Frozen

Adam Green’s sparse drama about three college kids abandoned in a blistering ski lift is a chillingly real look at spur-of-the-moment survival instincts that struggles to fill its feature length running time. Genre prospects are lukewarm for a flick that blazes its own path, shunning guts and inglorious deaths (mostly) for a measured, moderately effective look at three kids staring down their own doom.

Childhood best friends Dan (Kevin Zegers) and Joe (Shawn Ashmore) have set off on a skiing adventure to get away from it all, only part of what Joe wants to get away from—Dan’s tagalong girlfriend, Parker (Emma Bell)—is along for the ride. Frustrated after a day spent encouraging her down the bunny slope, Joe goads the trio into taking one final tear down a real trail. In a rush of closing time camaraderie, they convince the lift operator to allow them to take the last bench up of the night. But human error—a force as deadly and merciless as any serial killer—strands them a bone-breaking height above the hard-packed snow. And the slopes aren’t reopening for five days.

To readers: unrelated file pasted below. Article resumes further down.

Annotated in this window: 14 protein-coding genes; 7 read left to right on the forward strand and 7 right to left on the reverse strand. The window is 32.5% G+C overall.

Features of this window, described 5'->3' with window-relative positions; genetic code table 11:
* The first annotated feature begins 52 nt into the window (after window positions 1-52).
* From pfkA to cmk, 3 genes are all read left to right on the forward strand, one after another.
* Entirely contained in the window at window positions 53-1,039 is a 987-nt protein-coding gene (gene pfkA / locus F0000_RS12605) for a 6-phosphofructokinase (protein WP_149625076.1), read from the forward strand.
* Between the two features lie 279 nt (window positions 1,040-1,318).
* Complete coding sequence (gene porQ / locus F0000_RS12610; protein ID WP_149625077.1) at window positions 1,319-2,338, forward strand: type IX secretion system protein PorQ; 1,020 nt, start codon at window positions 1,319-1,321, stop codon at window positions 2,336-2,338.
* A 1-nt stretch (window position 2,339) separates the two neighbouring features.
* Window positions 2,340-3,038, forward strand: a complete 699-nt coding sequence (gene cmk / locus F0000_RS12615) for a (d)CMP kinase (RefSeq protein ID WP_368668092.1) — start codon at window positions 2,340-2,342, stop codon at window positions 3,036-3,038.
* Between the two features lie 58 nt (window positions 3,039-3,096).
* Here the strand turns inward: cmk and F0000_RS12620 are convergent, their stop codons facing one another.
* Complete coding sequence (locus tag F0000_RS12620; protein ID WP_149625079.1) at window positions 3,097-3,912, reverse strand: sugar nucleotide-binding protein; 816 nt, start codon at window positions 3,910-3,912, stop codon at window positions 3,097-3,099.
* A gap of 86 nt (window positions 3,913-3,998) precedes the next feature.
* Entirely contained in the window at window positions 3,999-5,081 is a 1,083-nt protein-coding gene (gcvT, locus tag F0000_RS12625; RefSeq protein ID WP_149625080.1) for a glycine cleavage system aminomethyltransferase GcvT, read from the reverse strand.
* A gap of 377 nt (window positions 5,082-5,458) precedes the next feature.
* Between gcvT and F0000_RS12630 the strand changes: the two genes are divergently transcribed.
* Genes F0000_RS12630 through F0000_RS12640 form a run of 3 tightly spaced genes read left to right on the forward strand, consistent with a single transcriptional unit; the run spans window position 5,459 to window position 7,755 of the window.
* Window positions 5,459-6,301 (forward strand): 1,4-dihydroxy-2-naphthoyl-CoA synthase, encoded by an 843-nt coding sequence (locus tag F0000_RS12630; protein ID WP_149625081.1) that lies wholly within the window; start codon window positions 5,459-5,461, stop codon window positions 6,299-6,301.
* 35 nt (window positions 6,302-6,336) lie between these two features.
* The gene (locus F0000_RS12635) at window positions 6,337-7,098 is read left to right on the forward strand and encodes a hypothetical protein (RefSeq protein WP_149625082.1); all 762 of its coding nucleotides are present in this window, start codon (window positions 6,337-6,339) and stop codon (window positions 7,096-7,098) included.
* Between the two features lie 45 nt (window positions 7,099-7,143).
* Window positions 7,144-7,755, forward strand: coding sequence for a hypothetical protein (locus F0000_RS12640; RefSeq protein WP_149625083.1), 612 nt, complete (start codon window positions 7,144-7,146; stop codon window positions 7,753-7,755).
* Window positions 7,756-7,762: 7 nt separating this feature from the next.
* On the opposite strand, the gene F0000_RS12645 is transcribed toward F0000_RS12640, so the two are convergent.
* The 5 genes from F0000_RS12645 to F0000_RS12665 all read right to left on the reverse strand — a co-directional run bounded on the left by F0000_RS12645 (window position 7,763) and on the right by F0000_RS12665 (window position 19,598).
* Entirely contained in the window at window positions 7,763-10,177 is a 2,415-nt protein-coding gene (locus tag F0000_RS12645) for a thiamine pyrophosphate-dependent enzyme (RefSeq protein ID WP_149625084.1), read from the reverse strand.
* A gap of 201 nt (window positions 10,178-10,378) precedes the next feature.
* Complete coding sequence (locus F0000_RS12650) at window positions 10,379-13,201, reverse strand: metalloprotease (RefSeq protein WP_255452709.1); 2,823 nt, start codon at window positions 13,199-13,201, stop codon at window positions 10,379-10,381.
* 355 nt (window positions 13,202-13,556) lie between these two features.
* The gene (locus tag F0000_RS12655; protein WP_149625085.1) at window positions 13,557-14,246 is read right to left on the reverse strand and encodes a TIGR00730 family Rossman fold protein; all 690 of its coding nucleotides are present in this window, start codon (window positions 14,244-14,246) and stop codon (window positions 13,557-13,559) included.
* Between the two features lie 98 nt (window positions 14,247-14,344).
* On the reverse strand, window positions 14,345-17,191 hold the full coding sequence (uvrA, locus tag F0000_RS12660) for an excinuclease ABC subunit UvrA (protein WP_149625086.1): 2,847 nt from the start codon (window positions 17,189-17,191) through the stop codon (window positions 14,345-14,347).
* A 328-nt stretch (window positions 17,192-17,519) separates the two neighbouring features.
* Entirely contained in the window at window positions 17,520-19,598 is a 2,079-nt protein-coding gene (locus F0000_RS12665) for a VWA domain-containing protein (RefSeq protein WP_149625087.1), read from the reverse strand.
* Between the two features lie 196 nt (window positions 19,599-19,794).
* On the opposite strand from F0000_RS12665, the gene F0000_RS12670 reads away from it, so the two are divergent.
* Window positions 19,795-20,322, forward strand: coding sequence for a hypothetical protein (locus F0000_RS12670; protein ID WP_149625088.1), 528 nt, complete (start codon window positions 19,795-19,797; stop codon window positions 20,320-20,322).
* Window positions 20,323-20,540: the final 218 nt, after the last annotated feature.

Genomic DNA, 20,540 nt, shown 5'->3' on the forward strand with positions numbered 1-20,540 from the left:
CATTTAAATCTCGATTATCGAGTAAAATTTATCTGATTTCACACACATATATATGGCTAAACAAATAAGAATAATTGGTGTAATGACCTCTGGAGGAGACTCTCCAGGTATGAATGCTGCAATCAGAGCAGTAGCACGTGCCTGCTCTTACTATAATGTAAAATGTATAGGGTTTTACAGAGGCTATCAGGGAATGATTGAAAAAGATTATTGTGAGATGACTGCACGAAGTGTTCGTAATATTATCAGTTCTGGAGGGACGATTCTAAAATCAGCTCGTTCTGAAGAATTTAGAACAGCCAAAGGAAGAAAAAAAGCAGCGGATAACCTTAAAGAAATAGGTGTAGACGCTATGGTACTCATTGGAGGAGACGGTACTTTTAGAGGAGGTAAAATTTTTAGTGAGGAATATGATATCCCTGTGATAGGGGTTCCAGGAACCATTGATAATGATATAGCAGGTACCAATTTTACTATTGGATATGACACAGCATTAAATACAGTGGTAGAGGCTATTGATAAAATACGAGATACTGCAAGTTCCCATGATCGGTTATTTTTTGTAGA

What works in Green’s script is the naturalism, a new move for the gore-tastic director of Hatchet (he’s now working on Hatchet 2): throughout, we know nothing more than the doomed trio. We don’t know if there’s a groundskeeper coming by in the morning. We don’t know if the overnight forecast is fatal. We don’t know whether to jump or wait. We’re caught between likely death and unlikely survival. In those moments when we (and the characters) are paralyzed between bad decisions, we’re as stiff with tension as an icicle.

The problem is, even though we empathize with their predicament—and it plays out realistically—the threesome is so impractical that we’re distracted by our own (better) escape routes. But then again, who doesn’t think they can outsmart a foolhardy frat guy when they’re in a warm theater with a bucket of popcorn? Zegers plays a stock alpha male with attitude, yet he’s redeemed as the film’s bravest character. As his girlfriend and hopeful wife-to-be, the spunky Bell turns weepy and weak quick, but it’s uncharitable to assume we’d be less obnoxious. Ashmore’s Joe is the least-drawn character; he’s clearly got a heart, but we never believe that a guy who loves his best friend would pick on his girlfriend mercilessly even when they’re cozy in the ski lodge. And when their numbers are whittled down and the survivors unleash their panic on each other, the emotional digressions feel like filler for a thriller struggling to be full length. Give Green credit for not padding it with a second villain—say a bear with attitude—but there’s really only enough drama here for a good sixty minute TV special.

Click here for Frozen in Boxoffice Magazine

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